Haven’t played it in years, but I remember Element TD as being an excellent time. Nice to see a mention of it.

  16. Chris says:

    Hunters v farmers!

    There was a lot of creativity in all the Custom games section of Warcraft3. I hope when Wow starts to come to a close they open up a Wow custom games sever thingy it would be amazing.

  17. Morkilus says:

    Sounds exactly like the Flash TD game Gemcraft, on Kongregate.

  18. pootank says:

    Zoators* 3 tds and island td were the best by far

    tho the X def ones were good too

  19. amishmonster says:

    Element TD has probably the most obscenely complicated upgrade tree I’ve ever seen in a game, but at the same time it seemed like one of the most “solvable” TDs out there. I got through 160+ Ronalds on my second game when I realized that there are two or three towers whose damage ratings obviate the whole element/vulnerability mechanic that should make it so much more interesting.

    Still, good fun for those games!

  20. Korgan says:

    Hmm, does it have singleplayer capacity?

  21. alphaxion says:

    @ascagnel Supreme Commander kept the turtle alive, even had AI designed around the strategy. Still easy to crack them tho.

    And bnet 2.0 doesn’t link WoW accounts for anyone outside of the US right now.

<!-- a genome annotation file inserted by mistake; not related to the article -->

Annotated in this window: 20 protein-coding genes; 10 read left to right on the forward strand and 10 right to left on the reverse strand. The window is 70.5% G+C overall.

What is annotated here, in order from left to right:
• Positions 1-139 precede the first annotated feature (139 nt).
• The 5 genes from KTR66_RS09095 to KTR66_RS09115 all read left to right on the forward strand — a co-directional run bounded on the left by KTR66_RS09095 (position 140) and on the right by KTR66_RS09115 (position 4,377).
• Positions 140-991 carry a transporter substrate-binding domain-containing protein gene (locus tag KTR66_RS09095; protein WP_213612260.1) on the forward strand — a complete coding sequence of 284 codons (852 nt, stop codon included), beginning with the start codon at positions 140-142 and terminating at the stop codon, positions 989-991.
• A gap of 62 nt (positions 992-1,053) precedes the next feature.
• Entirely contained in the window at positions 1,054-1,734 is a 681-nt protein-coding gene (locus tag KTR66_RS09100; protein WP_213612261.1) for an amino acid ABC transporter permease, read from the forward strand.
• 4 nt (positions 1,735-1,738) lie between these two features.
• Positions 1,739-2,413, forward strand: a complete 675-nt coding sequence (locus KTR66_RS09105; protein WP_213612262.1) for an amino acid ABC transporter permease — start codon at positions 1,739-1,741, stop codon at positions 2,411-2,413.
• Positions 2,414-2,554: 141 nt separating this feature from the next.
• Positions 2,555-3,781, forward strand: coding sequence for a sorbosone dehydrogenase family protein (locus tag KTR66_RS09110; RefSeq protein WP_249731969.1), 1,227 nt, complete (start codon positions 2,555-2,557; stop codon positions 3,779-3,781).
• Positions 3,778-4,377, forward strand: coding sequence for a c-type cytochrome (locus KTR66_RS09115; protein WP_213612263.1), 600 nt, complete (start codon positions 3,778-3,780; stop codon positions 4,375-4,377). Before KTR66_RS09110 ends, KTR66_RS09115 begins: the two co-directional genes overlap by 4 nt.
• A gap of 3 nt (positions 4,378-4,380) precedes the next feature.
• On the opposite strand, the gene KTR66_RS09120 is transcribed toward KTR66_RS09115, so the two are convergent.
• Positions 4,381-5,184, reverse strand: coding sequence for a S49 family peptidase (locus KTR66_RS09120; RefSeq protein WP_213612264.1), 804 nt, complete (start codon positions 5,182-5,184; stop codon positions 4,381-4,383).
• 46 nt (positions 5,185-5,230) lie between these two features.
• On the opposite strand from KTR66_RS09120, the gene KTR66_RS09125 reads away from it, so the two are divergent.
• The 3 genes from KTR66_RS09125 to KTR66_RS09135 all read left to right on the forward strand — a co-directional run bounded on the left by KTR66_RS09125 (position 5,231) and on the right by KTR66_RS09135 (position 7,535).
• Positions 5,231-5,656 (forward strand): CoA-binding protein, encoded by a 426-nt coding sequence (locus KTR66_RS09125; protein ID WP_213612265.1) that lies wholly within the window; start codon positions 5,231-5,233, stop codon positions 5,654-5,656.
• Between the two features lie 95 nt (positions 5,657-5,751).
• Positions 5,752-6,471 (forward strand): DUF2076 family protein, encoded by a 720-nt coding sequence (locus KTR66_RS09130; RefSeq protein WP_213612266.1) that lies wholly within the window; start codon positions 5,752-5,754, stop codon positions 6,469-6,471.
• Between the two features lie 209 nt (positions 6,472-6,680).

22. jolin012 says:

    @Korgan
    yes it does. the only thing you miss out is the competetiveness of finishing a wave first and flooding the other players with new waves of creeps and singleplayer does not support Super Weapons mode. Else it’s the same in singleplayer as multiplayer.

  23. DD says:

    I also was playing that yesterday, weird…

  24. Dreamhacker says:

    Wintermaul invictus! The superior evolution of TD.

  25. Erlam says:

    This sounds a lot like Gemcraft, am I wrong? I realise there are differences, but I get the feeling there are many parallels.

  26. Sancdar says:

    I’ve only played the original Gemcraft, and while there are some parallels the game plays completely differently. The main difference here is that you start with no elements and slowly add them to your tech tree. Also, pure element towers don’t have special abilities, and mixing them gives a much wider variety of specials than in Gemcraft.

    @amishmonster Sprout TD has the most convoluted tech tree I’ve ever seen. Which towers do you think evade attack/armor types? There’s only one in the game that does 100% to everything, and getting to it can be tough.

  27. peg says:

    Check out Attack of the Creeps. http://www.galagogames.com/game/6/Attack_of_the_Creeps It’s a downloadable tower defence game that is loads of fun.